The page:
So, when I say how much I appreciate the good wishes of my international assembly of internet acquaintences with regard to my book and my book signing — I truly mean it. The comment, “I would love to come on Saturday — but I’m in Zimbabwe”, still means a lot to me. But now I need a few of my lest distant friends to respond with equal generosity. I’m talking about friends who live distant ports of call like Phoenix, or Gilbert, or Mesa.
Therefore, I announce for one last time — or almost the last time — that I will be at the Mesa Temple Deseret Book (144 S MESA DR) on Saturday, December 7, from 1-3. I’ll be in place there, signing books, eating donuts, and giving away free stuff. I invite anyone to join me there. I’ll be waiting with a hearty embrace and a warm smile — all in the name of international friendship and shameless merchandising. See you at the store.
Writing, publishing and marketing “Shedding Light on the Dark Side” has been the experience of a lifetime. One of the great things about “Shedding Light” is that there is simply no other book like it on the nature and reality of Satan. Unmasking the adversary has been a satisfying mission.
Of course non-fiction is one thing. Fiction is quite another. And every author has “the Great American Novel” tucked somewhere in his file cabinet, waiting for the right moment to be brought forth to the world. Well, my novel is titled “Persona Non Grata”. And it’s official. It is going to be published!!! We’re looking at a release date sometime next July. So, somebody congratulate me. And remember the name, Paladin Smith. We’ve both been looking forward to this for a long time.
Since I misdirected people here to my blog page (www.stephenjstirling.com) instead of my author page (https://www.facebook.com/StephenJStirlingAuthor?ref=h) — which, of course are both really awesome sites — I am now obligated to say somenting clever here. I haven’t made a blog entry since my incredible trip to New York. But frankly, life in Gilbert Arizone continues to be equally incredible. My book, “Shedding Light on the Dark Side” is doing well. So well that teeming thousands have insisted that I do another book signing. Yes, and they are quite violent in their demands. To satisfy the blood lust of my readers, I will be doing another appearance at the Mesa Temple Deseret Book on Saturday, December 7, from 1 to 3. (Now, see my author page.)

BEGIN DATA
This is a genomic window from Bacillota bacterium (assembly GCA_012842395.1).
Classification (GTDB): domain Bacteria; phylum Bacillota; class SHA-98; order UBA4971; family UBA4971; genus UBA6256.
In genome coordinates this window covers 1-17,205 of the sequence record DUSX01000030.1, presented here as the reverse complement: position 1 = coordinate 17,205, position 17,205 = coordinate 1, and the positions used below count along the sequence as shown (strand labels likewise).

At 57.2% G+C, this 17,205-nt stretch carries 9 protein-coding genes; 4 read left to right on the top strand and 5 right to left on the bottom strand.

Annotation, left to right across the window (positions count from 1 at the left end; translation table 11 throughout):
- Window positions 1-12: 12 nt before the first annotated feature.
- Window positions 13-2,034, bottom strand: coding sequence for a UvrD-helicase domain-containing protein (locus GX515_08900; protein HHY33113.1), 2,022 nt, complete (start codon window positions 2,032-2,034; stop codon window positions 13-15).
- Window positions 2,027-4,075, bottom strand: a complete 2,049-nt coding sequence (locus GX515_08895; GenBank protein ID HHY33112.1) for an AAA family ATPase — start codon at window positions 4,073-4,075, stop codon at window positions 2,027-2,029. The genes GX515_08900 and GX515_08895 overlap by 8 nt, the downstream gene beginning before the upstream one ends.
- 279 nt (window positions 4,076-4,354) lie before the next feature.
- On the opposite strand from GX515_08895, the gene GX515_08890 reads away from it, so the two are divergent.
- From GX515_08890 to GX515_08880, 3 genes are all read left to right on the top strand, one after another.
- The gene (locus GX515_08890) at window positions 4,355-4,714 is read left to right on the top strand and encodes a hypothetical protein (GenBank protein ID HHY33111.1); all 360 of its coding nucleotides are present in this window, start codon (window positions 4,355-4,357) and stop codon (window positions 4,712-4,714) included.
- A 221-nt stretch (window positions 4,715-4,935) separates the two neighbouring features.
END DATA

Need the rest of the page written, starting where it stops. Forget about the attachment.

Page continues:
As for other holiday events, Diane and I spent an absolutely incredible Thanksgiving without any of our children coming home. (They never call. They never write.) Very dull actually. ( We ate turkey sandwiches down at the retirement home where a modest feast was served for elderly residents and their families. Nobody even noticed us. It was delicious.) I am looking for a better turnout for Christmas — and certainly next Thanksgiving.
I guess I should finish my New York travelogue. Otherwise everyone will think I never got home. I’ll try to be brief. After a full Friday in town Diane and I met Ken and Marina Inagaki — isn’t that a great name, “Inagaki” — and prepared to enjoy our last evening in the city that never sleeps. Running a little late, we caught a taxi to get us through midtown Manhattan for our final activity. (What a wild ride! It was worth every penny.) A few minutes later we hopped out of the cab at the waterfront and ran to the waiting pleasure boat for a two hour excursion along the city shoreline. There are few sights like the New Your skyline, reflecting off the East River like a glittering jewell in the night sky. We churned through water beneath the Williamsberg, Manhattan and Brooklyn Bridges out into the Upper Bay, where the boat slowed and seemed to stop for several minutes, only a few hundred feet of what was once called Bedloe’s Island. There, against the shinkng backdrop of metropolis, stood the brilliant figure of the Statue of Liberty. I stared at her in silence and profound emotion until the boat turned and headed back up river. I thought long on what she is, what she was, and what, God willing, she yet shall be as I watched her grow smaller in the distance over the rippling water. She was one of the most beautiful things I have ever seen.